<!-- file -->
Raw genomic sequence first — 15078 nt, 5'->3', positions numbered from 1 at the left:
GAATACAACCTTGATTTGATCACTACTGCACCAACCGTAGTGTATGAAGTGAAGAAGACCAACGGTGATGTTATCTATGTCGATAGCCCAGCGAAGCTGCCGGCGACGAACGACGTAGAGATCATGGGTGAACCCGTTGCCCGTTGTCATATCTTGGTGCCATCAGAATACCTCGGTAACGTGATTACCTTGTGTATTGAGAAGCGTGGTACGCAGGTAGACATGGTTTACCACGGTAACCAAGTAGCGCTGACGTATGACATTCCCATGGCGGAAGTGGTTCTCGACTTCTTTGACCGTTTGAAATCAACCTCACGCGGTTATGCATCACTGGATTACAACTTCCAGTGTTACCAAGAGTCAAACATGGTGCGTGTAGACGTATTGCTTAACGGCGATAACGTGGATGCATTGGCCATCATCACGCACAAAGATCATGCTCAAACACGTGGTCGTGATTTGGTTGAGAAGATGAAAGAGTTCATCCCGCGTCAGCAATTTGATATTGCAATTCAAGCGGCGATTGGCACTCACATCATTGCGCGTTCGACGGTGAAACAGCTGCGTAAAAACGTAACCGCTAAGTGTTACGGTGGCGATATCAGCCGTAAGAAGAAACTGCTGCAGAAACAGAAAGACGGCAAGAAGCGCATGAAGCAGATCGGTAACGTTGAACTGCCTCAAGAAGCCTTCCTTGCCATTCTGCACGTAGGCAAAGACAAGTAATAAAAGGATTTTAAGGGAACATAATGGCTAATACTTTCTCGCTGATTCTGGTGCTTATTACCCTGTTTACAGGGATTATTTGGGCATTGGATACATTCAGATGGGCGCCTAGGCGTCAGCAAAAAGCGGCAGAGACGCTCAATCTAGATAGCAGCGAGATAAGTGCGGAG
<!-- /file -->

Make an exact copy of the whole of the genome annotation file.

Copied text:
Raw genomic sequence first — 15078 nt, 5'->3', positions numbered from 1 at the left:
GAATACAACCTTGATTTGATCACTACTGCACCAACCGTAGTGTATGAAGTGAAGAAGACCAACGGTGATGTTATCTATGTCGATAGCCCAGCGAAGCTGCCGGCGACGAACGACGTAGAGATCATGGGTGAACCCGTTGCCCGTTGTCATATCTTGGTGCCATCAGAATACCTCGGTAACGTGATTACCTTGTGTATTGAGAAGCGTGGTACGCAGGTAGACATGGTTTACCACGGTAACCAAGTAGCGCTGACGTATGACATTCCCATGGCGGAAGTGGTTCTCGACTTCTTTGACCGTTTGAAATCAACCTCACGCGGTTATGCATCACTGGATTACAACTTCCAGTGTTACCAAGAGTCAAACATGGTGCGTGTAGACGTATTGCTTAACGGCGATAACGTGGATGCATTGGCCATCATCACGCACAAAGATCATGCTCAAACACGTGGTCGTGATTTGGTTGAGAAGATGAAAGAGTTCATCCCGCGTCAGCAATTTGATATTGCAATTCAAGCGGCGATTGGCACTCACATCATTGCGCGTTCGACGGTGAAACAGCTGCGTAAAAACGTAACCGCTAAGTGTTACGGTGGCGATATCAGCCGTAAGAAGAAACTGCTGCAGAAACAGAAAGACGGCAAGAAGCGCATGAAGCAGATCGGTAACGTTGAACTGCCTCAAGAAGCCTTCCTTGCCATTCTGCACGTAGGCAAAGACAAGTAATAAAAGGATTTTAAGGGAACATAATGGCTAATACTTTCTCGCTGATTCTGGTGCTTATTACCCTGTTTACAGGGATTATTTGGGCATTGGATACATTCAGATGGGCGCCTAGGCGTCAGCAAAAAGCGGCAGAGACGCTCAATCTAGATAGCAGCGAGATAAGTGCGGAG